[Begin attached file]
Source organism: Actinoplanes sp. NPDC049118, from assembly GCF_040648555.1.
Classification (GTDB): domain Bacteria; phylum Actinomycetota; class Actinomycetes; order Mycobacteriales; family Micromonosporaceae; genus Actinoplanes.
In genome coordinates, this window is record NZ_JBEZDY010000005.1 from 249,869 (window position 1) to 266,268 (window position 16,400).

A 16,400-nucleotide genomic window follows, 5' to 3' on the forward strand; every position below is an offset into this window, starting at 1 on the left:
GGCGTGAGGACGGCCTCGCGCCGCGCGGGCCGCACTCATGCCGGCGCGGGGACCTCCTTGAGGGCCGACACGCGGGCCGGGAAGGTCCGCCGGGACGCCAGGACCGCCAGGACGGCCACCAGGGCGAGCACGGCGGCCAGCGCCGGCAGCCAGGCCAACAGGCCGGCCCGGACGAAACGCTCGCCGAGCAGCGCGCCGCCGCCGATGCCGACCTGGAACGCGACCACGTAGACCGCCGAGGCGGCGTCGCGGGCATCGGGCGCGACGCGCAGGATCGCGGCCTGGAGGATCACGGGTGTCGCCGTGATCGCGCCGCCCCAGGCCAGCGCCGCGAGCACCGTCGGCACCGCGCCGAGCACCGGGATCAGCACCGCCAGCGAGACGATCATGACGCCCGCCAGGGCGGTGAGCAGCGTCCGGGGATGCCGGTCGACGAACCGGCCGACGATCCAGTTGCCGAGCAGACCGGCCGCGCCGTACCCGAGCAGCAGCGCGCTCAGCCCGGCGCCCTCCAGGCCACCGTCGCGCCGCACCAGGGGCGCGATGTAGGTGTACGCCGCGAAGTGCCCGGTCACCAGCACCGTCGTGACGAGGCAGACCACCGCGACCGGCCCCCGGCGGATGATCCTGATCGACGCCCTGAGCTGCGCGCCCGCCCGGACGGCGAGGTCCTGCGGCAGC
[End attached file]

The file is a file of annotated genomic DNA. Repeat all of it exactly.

Source organism: Actinoplanes sp. NPDC049118, from assembly GCF_040648555.1.
Classification (GTDB): domain Bacteria; phylum Actinomycetota; class Actinomycetes; order Mycobacteriales; family Micromonosporaceae; genus Actinoplanes.
In genome coordinates, this window is record NZ_JBEZDY010000005.1 from 249,869 (window position 1) to 266,268 (window position 16,400).

A 16,400-nucleotide genomic window follows, 5' to 3' on the forward strand; every position below is an offset into this window, starting at 1 on the left:
GGCGTGAGGACGGCCTCGCGCCGCGCGGGCCGCACTCATGCCGGCGCGGGGACCTCCTTGAGGGCCGACACGCGGGCCGGGAAGGTCCGCCGGGACGCCAGGACCGCCAGGACGGCCACCAGGGCGAGCACGGCGGCCAGCGCCGGCAGCCAGGCCAACAGGCCGGCCCGGACGAAACGCTCGCCGAGCAGCGCGCCGCCGCCGATGCCGACCTGGAACGCGACCACGTAGACCGCCGAGGCGGCGTCGCGGGCATCGGGCGCGACGCGCAGGATCGCGGCCTGGAGGATCACGGGTGTCGCCGTGATCGCGCCGCCCCAGGCCAGCGCCGCGAGCACCGTCGGCACCGCGCCGAGCACCGGGATCAGCACCGCCAGCGAGACGATCATGACGCCCGCCAGGGCGGTGAGCAGCGTCCGGGGATGCCGGTCGACGAACCGGCCGACGATCCAGTTGCCGAGCAGACCGGCCGCGCCGTACCCGAGCAGCAGCGCGCTCAGCCCGGCGCCCTCCAGGCCACCGTCGCGCCGCACCAGGGGCGCGATGTAGGTGTACGCCGCGAAGTGCCCGGTCACCAGCACCGTCGTGACGAGGCAGACCACCGCGACCGGCCCCCGGCGGATGATCCTGATCGACGCCCTGAGCTGCGCGCCCGCCCGGACGGCGAGGTCCTGCGGCAGC